Changes between Version 20 and Version 21 of TopdlLibrary


Ignore:
Timestamp:
Oct 8, 2012 3:19:37 PM (7 years ago)
Author:
faber
Comment:

--

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  • TopdlLibrary

    v20 v21  
    683683The result is something that looks like this:
    684684
     685[[Image(topo2.png)]]
     686
     687The code for this is below:
     688
     689{{{
     690def add_links(top):
     691    '''
     692    For each router - Computer with FreeBSD assigned as an OS - select one of
     693    its Linux children and make a connection to one of the other router's
     694    children.
     695    '''
     696
     697    def has_os(e, os_name):
     698        '''
     699        Return true if any of e's os classes has the given os_name
     700        '''
     701        if e.os is None: return False
     702        else: return any([ o.name == os_name for o in e.os ])
     703
     704    # At the end of this loop, leaves contains a list of leaves for each router
     705    # in the topology.
     706    leaves = [ ]
     707    for e in top.elements:
     708        if not isinstance(e, topdl.Computer): continue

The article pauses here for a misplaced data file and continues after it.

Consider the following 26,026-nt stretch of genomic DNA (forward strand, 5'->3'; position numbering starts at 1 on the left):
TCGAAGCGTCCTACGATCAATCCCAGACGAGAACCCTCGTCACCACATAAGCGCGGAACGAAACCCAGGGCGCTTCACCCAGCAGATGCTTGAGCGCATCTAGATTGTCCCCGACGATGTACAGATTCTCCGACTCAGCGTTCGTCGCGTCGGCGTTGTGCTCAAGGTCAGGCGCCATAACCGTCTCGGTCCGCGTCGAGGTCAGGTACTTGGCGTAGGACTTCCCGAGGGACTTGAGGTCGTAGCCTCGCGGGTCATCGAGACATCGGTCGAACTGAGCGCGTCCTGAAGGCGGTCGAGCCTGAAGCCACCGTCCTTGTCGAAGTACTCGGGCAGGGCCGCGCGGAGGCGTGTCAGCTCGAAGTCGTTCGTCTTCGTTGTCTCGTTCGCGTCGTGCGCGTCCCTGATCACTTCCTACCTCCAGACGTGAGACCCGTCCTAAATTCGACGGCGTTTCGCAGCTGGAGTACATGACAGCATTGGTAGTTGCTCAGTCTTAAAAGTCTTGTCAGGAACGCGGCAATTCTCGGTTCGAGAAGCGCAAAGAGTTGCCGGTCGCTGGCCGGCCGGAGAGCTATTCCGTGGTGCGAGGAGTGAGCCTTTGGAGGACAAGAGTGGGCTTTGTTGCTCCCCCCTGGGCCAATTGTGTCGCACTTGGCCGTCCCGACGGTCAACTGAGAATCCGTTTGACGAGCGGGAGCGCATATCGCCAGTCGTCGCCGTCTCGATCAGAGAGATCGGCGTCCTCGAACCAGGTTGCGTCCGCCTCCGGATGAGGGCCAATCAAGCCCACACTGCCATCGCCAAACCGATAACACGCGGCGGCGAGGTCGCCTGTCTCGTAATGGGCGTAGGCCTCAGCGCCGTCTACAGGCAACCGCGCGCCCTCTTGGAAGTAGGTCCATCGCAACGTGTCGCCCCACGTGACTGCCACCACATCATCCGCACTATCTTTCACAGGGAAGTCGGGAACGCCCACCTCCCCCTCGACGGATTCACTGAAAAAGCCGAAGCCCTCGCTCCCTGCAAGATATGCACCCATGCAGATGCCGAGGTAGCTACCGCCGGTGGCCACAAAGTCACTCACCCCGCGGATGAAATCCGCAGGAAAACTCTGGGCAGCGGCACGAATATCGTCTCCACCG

709        if not has_os(e, 'FreeBSD'): continue
     710        # This is a Computer running FreeBsd
     711        my_leaves = []
     712        # walk the interfaces
     713        for inf in e.interface:
     714            # Walk the interface's substrates
     715            for s in inf.subs:
     716                # Walk the substrate's interfaces looking for the other
     717                # elements - not this router.
     718                for sinf in s.interfaces:
     719                    ee = sinf.element
     720                    # all the Linux computers get attached to the leaves dict
     721                    if isinstance(ee, topdl.Computer) and ee != e:
     722                        if has_os(ee, 'Linux'):
     723                            my_leaves.append(ee)
     724        # One router has no leaves.  Ignore it.
     725        if len(my_leaves) > 0:
     726            leaves.append(my_leaves)